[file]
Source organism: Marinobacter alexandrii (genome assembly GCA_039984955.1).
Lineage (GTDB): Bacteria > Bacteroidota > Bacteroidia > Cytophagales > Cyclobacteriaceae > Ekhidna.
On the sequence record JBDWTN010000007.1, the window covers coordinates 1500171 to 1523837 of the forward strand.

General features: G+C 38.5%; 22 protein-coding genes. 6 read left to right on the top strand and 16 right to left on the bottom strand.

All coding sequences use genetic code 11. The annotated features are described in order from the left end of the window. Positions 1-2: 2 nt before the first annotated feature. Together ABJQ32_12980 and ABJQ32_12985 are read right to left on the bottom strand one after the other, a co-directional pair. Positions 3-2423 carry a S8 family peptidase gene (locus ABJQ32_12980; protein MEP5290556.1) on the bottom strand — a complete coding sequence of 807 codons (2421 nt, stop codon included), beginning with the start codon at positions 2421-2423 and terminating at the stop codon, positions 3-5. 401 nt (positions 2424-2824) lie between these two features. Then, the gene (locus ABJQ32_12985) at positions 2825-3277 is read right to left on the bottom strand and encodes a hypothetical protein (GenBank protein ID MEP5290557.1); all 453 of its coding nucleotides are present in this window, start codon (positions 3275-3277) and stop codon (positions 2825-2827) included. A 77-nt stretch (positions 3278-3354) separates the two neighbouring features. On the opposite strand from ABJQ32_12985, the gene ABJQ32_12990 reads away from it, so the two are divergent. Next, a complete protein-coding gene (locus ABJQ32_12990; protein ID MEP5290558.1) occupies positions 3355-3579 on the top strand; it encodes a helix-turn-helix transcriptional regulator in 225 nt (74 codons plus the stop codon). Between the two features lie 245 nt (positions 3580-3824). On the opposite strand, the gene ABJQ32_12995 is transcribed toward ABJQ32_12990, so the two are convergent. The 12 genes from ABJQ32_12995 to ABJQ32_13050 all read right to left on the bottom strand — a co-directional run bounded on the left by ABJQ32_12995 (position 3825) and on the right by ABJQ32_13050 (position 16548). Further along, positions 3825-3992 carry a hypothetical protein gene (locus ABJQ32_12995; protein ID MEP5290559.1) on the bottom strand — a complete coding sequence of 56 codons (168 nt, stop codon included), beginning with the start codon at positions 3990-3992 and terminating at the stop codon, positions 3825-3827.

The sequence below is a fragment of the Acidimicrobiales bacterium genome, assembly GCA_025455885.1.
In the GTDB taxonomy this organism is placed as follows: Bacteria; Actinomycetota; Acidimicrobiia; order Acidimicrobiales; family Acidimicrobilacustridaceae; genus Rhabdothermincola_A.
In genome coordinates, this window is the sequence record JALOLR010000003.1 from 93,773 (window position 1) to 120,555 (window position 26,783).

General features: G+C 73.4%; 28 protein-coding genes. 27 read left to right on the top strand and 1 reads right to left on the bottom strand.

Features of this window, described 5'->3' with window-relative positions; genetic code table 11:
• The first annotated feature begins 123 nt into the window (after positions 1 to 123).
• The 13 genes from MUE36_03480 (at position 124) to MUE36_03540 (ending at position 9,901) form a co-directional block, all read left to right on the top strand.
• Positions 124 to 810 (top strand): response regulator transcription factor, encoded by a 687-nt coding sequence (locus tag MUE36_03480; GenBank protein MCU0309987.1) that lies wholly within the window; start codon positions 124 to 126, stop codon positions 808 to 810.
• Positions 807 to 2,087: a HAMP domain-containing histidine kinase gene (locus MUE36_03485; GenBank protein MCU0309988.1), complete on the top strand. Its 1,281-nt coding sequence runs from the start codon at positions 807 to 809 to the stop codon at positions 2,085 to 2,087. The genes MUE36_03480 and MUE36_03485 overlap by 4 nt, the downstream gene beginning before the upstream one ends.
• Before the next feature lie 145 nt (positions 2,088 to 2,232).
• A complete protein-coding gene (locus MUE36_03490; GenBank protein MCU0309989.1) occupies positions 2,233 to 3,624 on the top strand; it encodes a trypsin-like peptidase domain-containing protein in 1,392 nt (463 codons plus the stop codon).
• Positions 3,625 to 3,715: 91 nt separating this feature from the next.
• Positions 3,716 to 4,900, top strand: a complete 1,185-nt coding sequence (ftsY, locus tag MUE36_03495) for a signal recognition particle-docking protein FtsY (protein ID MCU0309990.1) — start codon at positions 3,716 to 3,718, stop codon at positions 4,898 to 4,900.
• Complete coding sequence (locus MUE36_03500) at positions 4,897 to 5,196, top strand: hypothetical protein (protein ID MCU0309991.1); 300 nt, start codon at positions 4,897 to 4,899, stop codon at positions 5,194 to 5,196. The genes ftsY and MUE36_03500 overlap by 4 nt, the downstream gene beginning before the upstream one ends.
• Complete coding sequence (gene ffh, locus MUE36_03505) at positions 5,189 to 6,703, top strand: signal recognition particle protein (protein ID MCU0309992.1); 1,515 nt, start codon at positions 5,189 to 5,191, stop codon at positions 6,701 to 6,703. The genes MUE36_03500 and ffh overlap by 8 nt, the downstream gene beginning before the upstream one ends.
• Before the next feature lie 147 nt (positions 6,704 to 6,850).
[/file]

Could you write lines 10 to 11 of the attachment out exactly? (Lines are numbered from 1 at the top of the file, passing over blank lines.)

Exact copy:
Features of this window, described 5'->3' with window-relative positions; genetic code table 11:
• The first annotated feature begins 123 nt into the window (after positions 1 to 123).